Churches organizing efforts to help Oklahoma tornado victims

HOW TO HELP -- Visit to find out how to help Oklahoma tornado victims.

Oklahoma churches that mobilized to help victims of Sunday's tornados shifted their attention to the Oklahoma City area Monday afternoon when a devastating tornado cut a wide swath of destruction through Moore.

"We're still helping in Shawnee and Carney," said Brian Hobbs, communications director for the Baptist General Convention of Oklahoma, "but most of our attention is on Moore."

Hobbs said the statewide Southern Baptists Disaster Relief organization was providing meals for disaster workers and victims in Moore.

Many of the 5,000 trained Baptist disaster relief volunteers are being called into service, he said.

"We will not leave until every family is served," he said.

Statewide Baptists have set up a website for receiving prayer requests and making donations:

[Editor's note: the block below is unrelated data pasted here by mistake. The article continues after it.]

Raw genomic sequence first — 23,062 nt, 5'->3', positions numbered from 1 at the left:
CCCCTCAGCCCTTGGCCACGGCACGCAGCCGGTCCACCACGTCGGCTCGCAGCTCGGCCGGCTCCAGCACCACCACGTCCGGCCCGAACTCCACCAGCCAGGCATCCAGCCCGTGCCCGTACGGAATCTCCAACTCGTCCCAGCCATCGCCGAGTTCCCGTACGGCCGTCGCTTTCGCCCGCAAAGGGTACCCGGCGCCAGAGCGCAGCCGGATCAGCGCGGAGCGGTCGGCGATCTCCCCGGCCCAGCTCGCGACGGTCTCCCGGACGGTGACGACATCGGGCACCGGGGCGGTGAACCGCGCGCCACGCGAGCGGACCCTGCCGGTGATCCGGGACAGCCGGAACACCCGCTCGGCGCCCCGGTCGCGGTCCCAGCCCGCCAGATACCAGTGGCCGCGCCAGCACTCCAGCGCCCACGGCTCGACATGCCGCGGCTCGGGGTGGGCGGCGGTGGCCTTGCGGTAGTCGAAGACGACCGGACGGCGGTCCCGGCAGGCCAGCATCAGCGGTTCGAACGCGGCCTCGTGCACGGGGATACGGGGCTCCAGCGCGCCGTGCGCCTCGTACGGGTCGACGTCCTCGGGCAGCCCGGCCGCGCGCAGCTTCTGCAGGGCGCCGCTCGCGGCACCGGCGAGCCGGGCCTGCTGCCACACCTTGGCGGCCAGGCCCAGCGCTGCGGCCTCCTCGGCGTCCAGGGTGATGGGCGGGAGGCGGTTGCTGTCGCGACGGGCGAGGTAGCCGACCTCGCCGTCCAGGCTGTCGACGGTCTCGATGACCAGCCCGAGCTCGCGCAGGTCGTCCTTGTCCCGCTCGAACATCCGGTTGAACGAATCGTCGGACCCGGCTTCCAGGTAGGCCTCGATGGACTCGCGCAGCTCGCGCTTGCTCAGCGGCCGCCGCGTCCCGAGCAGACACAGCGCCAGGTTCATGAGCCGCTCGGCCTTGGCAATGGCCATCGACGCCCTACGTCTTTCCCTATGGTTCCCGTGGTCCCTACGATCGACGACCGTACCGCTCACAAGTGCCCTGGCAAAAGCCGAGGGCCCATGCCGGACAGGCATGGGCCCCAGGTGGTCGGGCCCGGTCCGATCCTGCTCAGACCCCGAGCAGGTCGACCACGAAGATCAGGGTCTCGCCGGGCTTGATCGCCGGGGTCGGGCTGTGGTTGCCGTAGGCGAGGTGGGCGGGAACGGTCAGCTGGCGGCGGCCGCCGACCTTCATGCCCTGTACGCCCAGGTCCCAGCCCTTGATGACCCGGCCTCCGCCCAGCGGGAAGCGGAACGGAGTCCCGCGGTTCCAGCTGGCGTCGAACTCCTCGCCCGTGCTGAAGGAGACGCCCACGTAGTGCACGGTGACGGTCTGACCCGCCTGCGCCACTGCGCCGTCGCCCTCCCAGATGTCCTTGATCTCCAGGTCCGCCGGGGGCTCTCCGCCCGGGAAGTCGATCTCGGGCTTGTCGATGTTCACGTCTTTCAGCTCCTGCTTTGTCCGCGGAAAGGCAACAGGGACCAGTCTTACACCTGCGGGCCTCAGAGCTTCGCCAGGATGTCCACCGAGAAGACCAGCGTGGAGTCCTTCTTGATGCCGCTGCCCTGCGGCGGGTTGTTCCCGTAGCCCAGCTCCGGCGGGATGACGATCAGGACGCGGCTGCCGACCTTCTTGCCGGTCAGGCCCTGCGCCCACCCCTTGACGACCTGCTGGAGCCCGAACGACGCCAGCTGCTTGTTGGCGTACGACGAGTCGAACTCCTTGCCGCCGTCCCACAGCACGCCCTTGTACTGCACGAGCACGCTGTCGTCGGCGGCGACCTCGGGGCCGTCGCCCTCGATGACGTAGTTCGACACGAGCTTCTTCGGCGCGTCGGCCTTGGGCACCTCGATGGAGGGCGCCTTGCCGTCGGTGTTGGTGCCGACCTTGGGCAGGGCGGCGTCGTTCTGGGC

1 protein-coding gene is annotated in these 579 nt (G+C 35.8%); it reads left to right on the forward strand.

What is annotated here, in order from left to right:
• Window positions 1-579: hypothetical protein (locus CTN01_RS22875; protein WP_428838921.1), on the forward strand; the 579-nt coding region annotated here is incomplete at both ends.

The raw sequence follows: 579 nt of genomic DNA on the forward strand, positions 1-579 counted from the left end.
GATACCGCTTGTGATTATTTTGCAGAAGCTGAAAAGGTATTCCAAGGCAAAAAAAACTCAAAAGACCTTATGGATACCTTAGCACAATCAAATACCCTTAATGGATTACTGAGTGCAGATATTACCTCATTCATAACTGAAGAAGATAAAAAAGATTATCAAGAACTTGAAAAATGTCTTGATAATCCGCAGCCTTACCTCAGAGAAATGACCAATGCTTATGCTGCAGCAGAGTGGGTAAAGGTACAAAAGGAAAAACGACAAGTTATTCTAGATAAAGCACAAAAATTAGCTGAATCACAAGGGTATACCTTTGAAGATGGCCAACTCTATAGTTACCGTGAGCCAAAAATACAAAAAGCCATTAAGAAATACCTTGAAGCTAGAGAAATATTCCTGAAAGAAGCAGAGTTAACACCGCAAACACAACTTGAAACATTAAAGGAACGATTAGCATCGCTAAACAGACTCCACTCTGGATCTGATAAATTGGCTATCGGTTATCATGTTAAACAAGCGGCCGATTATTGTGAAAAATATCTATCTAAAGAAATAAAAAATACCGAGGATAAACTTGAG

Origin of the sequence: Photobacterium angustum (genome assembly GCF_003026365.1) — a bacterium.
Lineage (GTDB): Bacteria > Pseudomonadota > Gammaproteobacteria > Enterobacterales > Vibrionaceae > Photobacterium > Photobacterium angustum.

Many churches are collecting money and goods for tornado relief.

A box truck of ready-to-eat meals and bottled water left Victory Christian Center Tuesday morning.

Victory staff member Rod Baker said he parked the truck at Journey Church in Moore, a staging area for disaster relief.

"It's terrible. It's unbelievable," he said. "It looks like a bomb went off."

Baker said Victory, working with Feed and Hungry and Convoy of Hope, will provide two more semi-trailers of goods.

Donations can be made at the Victory Bible Institute building at 81st Street and Delaware Ave., and cash donations can be made on line at

Guts Church, 9120 Broken Arrow Expressway, was collecting water, diapers, nonperishable food and money in its parking lot Tuesday morning, said the Rev. Bill Scheer, pastor.

"I think that its important for the church to be incredible at disaster relief," he said. "It's simply the love of God with work gloves."

The United Methodist Conference of Oklahoma disaster relief officials are asking people to donate cash, but not goods, and to stay away from the disaster area.


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